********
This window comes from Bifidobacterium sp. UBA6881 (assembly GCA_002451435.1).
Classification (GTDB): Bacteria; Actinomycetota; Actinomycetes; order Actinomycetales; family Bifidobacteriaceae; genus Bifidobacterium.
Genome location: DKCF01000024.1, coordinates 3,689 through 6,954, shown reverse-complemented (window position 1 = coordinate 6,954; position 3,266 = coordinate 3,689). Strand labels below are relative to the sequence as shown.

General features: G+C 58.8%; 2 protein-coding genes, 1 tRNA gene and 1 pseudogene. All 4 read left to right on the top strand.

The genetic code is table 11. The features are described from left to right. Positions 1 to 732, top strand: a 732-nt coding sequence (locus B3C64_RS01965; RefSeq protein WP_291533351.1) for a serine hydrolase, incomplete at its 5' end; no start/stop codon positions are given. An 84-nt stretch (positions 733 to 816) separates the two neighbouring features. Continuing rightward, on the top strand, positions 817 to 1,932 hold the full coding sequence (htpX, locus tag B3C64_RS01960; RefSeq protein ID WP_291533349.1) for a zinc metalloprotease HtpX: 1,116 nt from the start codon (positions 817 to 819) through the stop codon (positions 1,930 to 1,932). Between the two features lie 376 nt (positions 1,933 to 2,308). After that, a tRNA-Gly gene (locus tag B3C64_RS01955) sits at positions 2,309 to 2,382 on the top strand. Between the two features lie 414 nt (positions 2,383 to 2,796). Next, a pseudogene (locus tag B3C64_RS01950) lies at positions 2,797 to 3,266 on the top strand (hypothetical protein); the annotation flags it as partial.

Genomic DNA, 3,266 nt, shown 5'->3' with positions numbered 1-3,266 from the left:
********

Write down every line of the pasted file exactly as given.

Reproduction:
This window comes from Bifidobacterium sp. UBA6881 (assembly GCA_002451435.1).
Classification (GTDB): Bacteria; Actinomycetota; Actinomycetes; order Actinomycetales; family Bifidobacteriaceae; genus Bifidobacterium.
Genome location: DKCF01000024.1, coordinates 3,689 through 6,954, shown reverse-complemented (window position 1 = coordinate 6,954; position 3,266 = coordinate 3,689). Strand labels below are relative to the sequence as shown.

General features: G+C 58.8%; 2 protein-coding genes, 1 tRNA gene and 1 pseudogene. All 4 read left to right on the top strand.

The genetic code is table 11. The features are described from left to right. Positions 1 to 732, top strand: a 732-nt coding sequence (locus B3C64_RS01965; RefSeq protein WP_291533351.1) for a serine hydrolase, incomplete at its 5' end; no start/stop codon positions are given. An 84-nt stretch (positions 733 to 816) separates the two neighbouring features. Continuing rightward, on the top strand, positions 817 to 1,932 hold the full coding sequence (htpX, locus tag B3C64_RS01960; RefSeq protein ID WP_291533349.1) for a zinc metalloprotease HtpX: 1,116 nt from the start codon (positions 817 to 819) through the stop codon (positions 1,930 to 1,932). Between the two features lie 376 nt (positions 1,933 to 2,308). After that, a tRNA-Gly gene (locus tag B3C64_RS01955) sits at positions 2,309 to 2,382 on the top strand. Between the two features lie 414 nt (positions 2,383 to 2,796). Next, a pseudogene (locus tag B3C64_RS01950) lies at positions 2,797 to 3,266 on the top strand (hypothetical protein); the annotation flags it as partial.

Genomic DNA, 3,266 nt, shown 5'->3' with positions numbered 1-3,266 from the left: